Privacy News AdGuard Blog: TikTok, Meta, X, and others exploit push notifications on iOS to collect data about users

Gandalf_The_Grey

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Apple has long said that fingerprinting — tracking a user through the hardware and software features of their device — is not allowed. But apparently some popular apps have found a backdoor that they are exploiting in plain sight.

Privacy researcher Tommy Mysk has discovered that a number of popular iOS apps are using a push notification feature, first introduced in 2016, to send detailed data about the user’s device to their companies’ servers.

Mysk explained that he noticed this disturbing and seemingly persistent pattern when he examined several social media apps, including TikTok, Facebook, FB Messenger, Instagram, Threads, and X. All of these apps took advantage of the feature that allowed them to customize their push notifications even when not running.

This feature is not intrinsically malicious and serves an important purpose. For example, it can be useful for apps that need to decode the notification payload or download additional content to best present the notification to the user. When an app receives a push notification, iOS signals the app to wake up and run for a short time. During this time, the app can do whatever the developer wants, including tweaking the push notification’s appearance in some way. The latter would be the original purpose of the feature, but the problem is that the app may also be collecting data or sending information about the user during that time.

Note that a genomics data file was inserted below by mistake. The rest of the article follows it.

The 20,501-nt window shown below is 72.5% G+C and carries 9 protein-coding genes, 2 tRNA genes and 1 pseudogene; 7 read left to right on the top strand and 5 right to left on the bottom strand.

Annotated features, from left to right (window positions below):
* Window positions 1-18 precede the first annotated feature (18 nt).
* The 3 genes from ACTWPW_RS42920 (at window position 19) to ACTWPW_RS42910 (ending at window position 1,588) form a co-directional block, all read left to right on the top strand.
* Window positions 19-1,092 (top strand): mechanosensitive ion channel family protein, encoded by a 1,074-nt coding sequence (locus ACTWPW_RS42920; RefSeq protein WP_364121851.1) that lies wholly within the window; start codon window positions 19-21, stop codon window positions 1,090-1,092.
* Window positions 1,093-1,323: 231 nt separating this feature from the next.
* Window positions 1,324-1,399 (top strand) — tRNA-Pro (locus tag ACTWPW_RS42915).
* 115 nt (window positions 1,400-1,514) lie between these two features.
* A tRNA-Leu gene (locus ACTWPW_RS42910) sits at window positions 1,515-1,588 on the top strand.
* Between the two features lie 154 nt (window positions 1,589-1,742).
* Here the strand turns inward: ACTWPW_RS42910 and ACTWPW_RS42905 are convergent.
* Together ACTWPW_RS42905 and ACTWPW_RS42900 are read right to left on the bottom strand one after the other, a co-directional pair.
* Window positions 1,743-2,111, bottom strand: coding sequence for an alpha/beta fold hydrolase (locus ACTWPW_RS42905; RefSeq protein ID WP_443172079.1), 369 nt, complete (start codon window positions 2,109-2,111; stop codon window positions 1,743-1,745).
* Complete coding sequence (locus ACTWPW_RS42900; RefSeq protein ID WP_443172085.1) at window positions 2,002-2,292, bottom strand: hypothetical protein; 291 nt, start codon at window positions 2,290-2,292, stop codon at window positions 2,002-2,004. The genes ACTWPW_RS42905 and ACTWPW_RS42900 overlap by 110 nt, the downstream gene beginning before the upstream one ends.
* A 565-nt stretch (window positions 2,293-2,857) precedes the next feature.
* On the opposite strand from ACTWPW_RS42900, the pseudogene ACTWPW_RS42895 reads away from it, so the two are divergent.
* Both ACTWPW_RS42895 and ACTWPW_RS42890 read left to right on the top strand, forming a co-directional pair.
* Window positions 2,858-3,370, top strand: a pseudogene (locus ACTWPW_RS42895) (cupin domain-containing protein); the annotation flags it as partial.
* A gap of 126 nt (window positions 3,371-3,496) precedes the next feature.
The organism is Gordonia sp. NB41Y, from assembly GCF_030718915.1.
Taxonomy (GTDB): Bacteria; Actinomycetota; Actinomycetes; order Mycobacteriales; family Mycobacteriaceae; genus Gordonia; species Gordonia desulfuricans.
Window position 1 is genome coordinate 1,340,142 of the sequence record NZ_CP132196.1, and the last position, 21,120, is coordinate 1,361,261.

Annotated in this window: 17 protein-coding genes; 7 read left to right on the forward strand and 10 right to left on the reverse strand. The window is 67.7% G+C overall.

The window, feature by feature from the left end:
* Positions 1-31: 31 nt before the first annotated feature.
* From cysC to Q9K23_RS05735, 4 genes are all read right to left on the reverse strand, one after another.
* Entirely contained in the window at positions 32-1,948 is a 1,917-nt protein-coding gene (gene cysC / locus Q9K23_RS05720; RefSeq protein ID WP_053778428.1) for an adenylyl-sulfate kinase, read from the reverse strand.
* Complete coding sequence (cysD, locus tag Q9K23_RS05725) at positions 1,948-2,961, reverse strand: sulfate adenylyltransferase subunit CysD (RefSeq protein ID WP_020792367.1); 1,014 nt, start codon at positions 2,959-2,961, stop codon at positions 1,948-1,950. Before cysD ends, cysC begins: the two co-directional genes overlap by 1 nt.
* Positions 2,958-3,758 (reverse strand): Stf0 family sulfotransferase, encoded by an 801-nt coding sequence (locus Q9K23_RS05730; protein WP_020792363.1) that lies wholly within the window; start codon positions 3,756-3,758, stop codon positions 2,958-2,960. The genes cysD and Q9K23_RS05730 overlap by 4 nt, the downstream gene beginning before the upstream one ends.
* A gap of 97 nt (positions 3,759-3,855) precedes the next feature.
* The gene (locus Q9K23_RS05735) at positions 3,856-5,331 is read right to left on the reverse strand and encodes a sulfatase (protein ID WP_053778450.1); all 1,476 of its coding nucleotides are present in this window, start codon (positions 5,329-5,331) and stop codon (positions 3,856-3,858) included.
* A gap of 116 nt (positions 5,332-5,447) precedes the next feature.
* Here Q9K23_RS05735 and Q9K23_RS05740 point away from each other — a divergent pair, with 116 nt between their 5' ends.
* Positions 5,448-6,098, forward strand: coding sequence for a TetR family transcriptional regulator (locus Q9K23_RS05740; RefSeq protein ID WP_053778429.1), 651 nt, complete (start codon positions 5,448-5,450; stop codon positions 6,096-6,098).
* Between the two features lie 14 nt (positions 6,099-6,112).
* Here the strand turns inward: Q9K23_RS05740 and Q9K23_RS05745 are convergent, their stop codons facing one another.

Mysk has observed that the apps he has studied have learned to take full advantage of this limited run time to collect data from the device and send that data to remote servers. The researcher calls the ability to run code in the background “a gold mine for data-hungry apps.”
So how does it all work, according to Mysk?
  • The app developer comes up with a code they want the app to run in the background
  • The developer sends a push notification to the user of the app. The push can be about anything, from a news update, a live sports score to a new friend request
  • The user’s device receives the push notification, but does not show it on the screen yet. iOS recognizes that the push notification is from the social app and wakes it up in the background. The app is now running, but the user can’t see it or interact with it
  • The app runs the code that the developer has prepared in the background. And while it may be innocuous, for example, be used to add more information, such as images, to the notification, it can also be used to harvest data from the user’s device and send that data to the developer’s servers
 

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